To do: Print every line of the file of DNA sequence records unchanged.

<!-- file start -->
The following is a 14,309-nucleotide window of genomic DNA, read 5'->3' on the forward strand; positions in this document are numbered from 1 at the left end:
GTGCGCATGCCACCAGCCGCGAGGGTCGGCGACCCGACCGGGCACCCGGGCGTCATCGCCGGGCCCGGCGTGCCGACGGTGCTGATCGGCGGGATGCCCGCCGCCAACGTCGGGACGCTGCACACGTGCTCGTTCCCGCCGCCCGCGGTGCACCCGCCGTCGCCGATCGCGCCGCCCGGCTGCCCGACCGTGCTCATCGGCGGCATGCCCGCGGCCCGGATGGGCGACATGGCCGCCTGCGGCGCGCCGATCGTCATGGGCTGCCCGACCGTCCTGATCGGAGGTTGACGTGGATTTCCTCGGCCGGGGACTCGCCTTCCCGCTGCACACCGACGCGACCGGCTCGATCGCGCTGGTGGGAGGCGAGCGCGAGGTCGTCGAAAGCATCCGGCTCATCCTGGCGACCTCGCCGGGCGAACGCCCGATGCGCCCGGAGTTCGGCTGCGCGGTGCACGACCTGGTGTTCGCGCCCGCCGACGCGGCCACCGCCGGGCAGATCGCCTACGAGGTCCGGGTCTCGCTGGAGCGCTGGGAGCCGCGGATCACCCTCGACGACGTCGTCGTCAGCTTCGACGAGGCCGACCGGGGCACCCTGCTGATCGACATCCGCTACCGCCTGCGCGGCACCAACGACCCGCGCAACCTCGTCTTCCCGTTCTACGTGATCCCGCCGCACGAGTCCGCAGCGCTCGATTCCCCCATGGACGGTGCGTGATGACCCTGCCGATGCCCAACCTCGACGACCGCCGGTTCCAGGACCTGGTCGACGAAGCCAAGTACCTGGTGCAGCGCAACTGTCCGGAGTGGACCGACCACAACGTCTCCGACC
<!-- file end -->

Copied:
The following is a 14,309-nucleotide window of genomic DNA, read 5'->3' on the forward strand; positions in this document are numbered from 1 at the left end:
GTGCGCATGCCACCAGCCGCGAGGGTCGGCGACCCGACCGGGCACCCGGGCGTCATCGCCGGGCCCGGCGTGCCGACGGTGCTGATCGGCGGGATGCCCGCCGCCAACGTCGGGACGCTGCACACGTGCTCGTTCCCGCCGCCCGCGGTGCACCCGCCGTCGCCGATCGCGCCGCCCGGCTGCCCGACCGTGCTCATCGGCGGCATGCCCGCGGCCCGGATGGGCGACATGGCCGCCTGCGGCGCGCCGATCGTCATGGGCTGCCCGACCGTCCTGATCGGAGGTTGACGTGGATTTCCTCGGCCGGGGACTCGCCTTCCCGCTGCACACCGACGCGACCGGCTCGATCGCGCTGGTGGGAGGCGAGCGCGAGGTCGTCGAAAGCATCCGGCTCATCCTGGCGACCTCGCCGGGCGAACGCCCGATGCGCCCGGAGTTCGGCTGCGCGGTGCACGACCTGGTGTTCGCGCCCGCCGACGCGGCCACCGCCGGGCAGATCGCCTACGAGGTCCGGGTCTCGCTGGAGCGCTGGGAGCCGCGGATCACCCTCGACGACGTCGTCGTCAGCTTCGACGAGGCCGACCGGGGCACCCTGCTGATCGACATCCGCTACCGCCTGCGCGGCACCAACGACCCGCGCAACCTCGTCTTCCCGTTCTACGTGATCCCGCCGCACGAGTCCGCAGCGCTCGATTCCCCCATGGACGGTGCGTGATGACCCTGCCGATGCCCAACCTCGACGACCGCCGGTTCCAGGACCTGGTCGACGAAGCCAAGTACCTGGTGCAGCGCAACTGTCCGGAGTGGACCGACCACAACGTCTCCGACC